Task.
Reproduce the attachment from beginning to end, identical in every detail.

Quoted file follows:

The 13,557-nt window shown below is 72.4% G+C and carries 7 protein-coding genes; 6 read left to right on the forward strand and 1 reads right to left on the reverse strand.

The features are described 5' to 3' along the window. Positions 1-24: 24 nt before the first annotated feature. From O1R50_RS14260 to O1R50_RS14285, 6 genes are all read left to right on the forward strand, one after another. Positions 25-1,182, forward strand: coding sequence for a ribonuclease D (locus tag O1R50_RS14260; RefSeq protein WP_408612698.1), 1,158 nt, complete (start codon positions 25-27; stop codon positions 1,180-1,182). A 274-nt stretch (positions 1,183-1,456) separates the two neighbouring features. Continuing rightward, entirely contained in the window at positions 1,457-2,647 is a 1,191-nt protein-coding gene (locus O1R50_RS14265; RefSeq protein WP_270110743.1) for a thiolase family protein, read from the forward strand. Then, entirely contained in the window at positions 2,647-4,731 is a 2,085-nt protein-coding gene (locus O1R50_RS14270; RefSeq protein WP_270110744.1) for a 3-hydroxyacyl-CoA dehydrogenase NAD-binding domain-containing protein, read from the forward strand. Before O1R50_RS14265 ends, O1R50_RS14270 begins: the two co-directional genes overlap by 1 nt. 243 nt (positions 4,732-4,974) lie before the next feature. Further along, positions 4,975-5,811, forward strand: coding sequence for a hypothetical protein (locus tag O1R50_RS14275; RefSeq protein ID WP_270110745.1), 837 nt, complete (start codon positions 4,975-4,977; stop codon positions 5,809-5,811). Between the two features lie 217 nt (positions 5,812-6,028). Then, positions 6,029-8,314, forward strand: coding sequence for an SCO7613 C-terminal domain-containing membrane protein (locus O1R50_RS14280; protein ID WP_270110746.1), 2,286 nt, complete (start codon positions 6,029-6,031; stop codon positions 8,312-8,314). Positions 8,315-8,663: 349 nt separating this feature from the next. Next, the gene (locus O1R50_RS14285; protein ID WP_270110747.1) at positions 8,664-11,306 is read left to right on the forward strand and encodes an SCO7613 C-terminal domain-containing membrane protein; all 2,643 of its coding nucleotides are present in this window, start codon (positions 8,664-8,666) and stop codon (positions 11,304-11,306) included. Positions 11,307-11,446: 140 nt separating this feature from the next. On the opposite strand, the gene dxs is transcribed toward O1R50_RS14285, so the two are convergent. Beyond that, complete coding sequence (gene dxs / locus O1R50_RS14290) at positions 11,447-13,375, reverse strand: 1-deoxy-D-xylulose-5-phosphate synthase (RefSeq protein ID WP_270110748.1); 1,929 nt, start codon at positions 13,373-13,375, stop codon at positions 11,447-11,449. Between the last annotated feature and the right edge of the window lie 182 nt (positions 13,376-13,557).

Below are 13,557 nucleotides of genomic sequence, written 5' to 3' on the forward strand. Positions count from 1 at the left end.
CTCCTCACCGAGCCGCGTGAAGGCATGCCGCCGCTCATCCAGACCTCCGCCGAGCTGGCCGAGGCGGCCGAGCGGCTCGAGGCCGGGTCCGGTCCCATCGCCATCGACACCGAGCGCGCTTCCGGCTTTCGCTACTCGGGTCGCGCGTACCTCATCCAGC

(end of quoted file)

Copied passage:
The 13,557-nt window shown below is 72.4% G+C and carries 7 protein-coding genes; 6 read left to right on the forward strand and 1 reads right to left on the reverse strand.

The features are described 5' to 3' along the window. Positions 1-24: 24 nt before the first annotated feature. From O1R50_RS14260 to O1R50_RS14285, 6 genes are all read left to right on the forward strand, one after another. Positions 25-1,182, forward strand: coding sequence for a ribonuclease D (locus tag O1R50_RS14260; RefSeq protein WP_408612698.1), 1,158 nt, complete (start codon positions 25-27; stop codon positions 1,180-1,182). A 274-nt stretch (positions 1,183-1,456) separates the two neighbouring features. Continuing rightward, entirely contained in the window at positions 1,457-2,647 is a 1,191-nt protein-coding gene (locus O1R50_RS14265; RefSeq protein WP_270110743.1) for a thiolase family protein, read from the forward strand. Then, entirely contained in the window at positions 2,647-4,731 is a 2,085-nt protein-coding gene (locus O1R50_RS14270; RefSeq protein WP_270110744.1) for a 3-hydroxyacyl-CoA dehydrogenase NAD-binding domain-containing protein, read from the forward strand. Before O1R50_RS14265 ends, O1R50_RS14270 begins: the two co-directional genes overlap by 1 nt. 243 nt (positions 4,732-4,974) lie before the next feature. Further along, positions 4,975-5,811, forward strand: coding sequence for a hypothetical protein (locus tag O1R50_RS14275; RefSeq protein ID WP_270110745.1), 837 nt, complete (start codon positions 4,975-4,977; stop codon positions 5,809-5,811). Between the two features lie 217 nt (positions 5,812-6,028). Then, positions 6,029-8,314, forward strand: coding sequence for an SCO7613 C-terminal domain-containing membrane protein (locus O1R50_RS14280; protein ID WP_270110746.1), 2,286 nt, complete (start codon positions 6,029-6,031; stop codon positions 8,312-8,314). Positions 8,315-8,663: 349 nt separating this feature from the next. Next, the gene (locus O1R50_RS14285; protein ID WP_270110747.1) at positions 8,664-11,306 is read left to right on the forward strand and encodes an SCO7613 C-terminal domain-containing membrane protein; all 2,643 of its coding nucleotides are present in this window, start codon (positions 8,664-8,666) and stop codon (positions 11,304-11,306) included. Positions 11,307-11,446: 140 nt separating this feature from the next. On the opposite strand, the gene dxs is transcribed toward O1R50_RS14285, so the two are convergent. Beyond that, complete coding sequence (gene dxs / locus O1R50_RS14290) at positions 11,447-13,375, reverse strand: 1-deoxy-D-xylulose-5-phosphate synthase (RefSeq protein ID WP_270110748.1); 1,929 nt, start codon at positions 13,373-13,375, stop codon at positions 11,447-11,449. Between the last annotated feature and the right edge of the window lie 182 nt (positions 13,376-13,557).

Below are 13,557 nucleotides of genomic sequence, written 5' to 3' on the forward strand. Positions count from 1 at the left end.
CTCCTCACCGAGCCGCGTGAAGGCATGCCGCCGCTCATCCAGACCTCCGCCGAGCTGGCCGAGGCGGCCGAGCGGCTCGAGGCCGGGTCCGGTCCCATCGCCATCGACACCGAGCGCGCTTCCGGCTTTCGCTACTCGGGTCGCGCGTACCTCATCCAGC